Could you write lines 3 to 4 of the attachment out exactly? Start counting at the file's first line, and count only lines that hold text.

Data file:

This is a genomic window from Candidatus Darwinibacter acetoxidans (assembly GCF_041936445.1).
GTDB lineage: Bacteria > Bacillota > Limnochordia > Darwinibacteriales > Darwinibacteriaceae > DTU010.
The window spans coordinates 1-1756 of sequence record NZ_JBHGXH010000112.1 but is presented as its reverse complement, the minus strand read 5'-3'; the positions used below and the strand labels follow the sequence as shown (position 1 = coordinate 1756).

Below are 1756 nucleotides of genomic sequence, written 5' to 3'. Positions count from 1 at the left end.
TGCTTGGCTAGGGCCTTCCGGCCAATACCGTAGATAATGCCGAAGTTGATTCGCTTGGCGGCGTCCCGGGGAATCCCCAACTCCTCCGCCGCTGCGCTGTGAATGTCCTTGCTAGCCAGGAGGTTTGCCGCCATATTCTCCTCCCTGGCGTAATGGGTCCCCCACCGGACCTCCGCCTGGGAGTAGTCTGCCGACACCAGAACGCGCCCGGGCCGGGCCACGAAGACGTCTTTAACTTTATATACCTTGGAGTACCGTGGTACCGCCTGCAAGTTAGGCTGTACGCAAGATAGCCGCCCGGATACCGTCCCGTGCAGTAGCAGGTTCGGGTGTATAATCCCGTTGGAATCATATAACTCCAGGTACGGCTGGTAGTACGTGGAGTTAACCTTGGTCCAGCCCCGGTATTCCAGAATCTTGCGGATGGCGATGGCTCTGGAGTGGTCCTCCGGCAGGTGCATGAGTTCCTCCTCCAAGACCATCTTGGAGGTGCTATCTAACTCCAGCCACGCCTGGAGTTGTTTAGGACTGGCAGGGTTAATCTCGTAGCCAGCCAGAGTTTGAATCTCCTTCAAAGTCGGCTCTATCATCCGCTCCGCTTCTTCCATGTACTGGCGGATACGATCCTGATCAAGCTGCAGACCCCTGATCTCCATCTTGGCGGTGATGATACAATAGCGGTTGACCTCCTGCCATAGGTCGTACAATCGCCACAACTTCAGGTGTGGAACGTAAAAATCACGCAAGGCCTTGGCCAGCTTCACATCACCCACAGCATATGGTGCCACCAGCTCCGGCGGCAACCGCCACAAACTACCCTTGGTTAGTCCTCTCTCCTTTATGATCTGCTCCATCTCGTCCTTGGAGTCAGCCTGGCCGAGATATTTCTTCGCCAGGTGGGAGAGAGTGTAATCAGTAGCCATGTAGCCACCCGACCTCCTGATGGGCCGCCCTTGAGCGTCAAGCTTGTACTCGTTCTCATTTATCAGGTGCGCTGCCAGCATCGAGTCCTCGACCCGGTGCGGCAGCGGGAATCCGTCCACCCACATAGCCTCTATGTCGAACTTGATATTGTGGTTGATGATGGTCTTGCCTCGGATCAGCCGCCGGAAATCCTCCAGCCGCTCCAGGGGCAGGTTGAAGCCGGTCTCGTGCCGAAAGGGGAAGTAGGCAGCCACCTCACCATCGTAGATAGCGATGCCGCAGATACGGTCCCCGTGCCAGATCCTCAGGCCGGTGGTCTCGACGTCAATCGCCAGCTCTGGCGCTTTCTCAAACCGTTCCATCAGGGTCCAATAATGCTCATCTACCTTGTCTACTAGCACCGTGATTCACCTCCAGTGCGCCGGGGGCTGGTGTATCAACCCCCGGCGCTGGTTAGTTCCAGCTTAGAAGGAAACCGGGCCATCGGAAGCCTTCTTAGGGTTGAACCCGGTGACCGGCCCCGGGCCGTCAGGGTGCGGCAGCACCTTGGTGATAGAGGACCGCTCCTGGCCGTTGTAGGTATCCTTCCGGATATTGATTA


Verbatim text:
The window spans coordinates 1-1756 of sequence record NZ_JBHGXH010000112.1 but is presented as its reverse complement, the minus strand read 5'-3'; the positions used below and the strand labels follow the sequence as shown (position 1 = coordinate 1756).

Below are 1756 nucleotides of genomic sequence, written 5' to 3'. Positions count from 1 at the left end.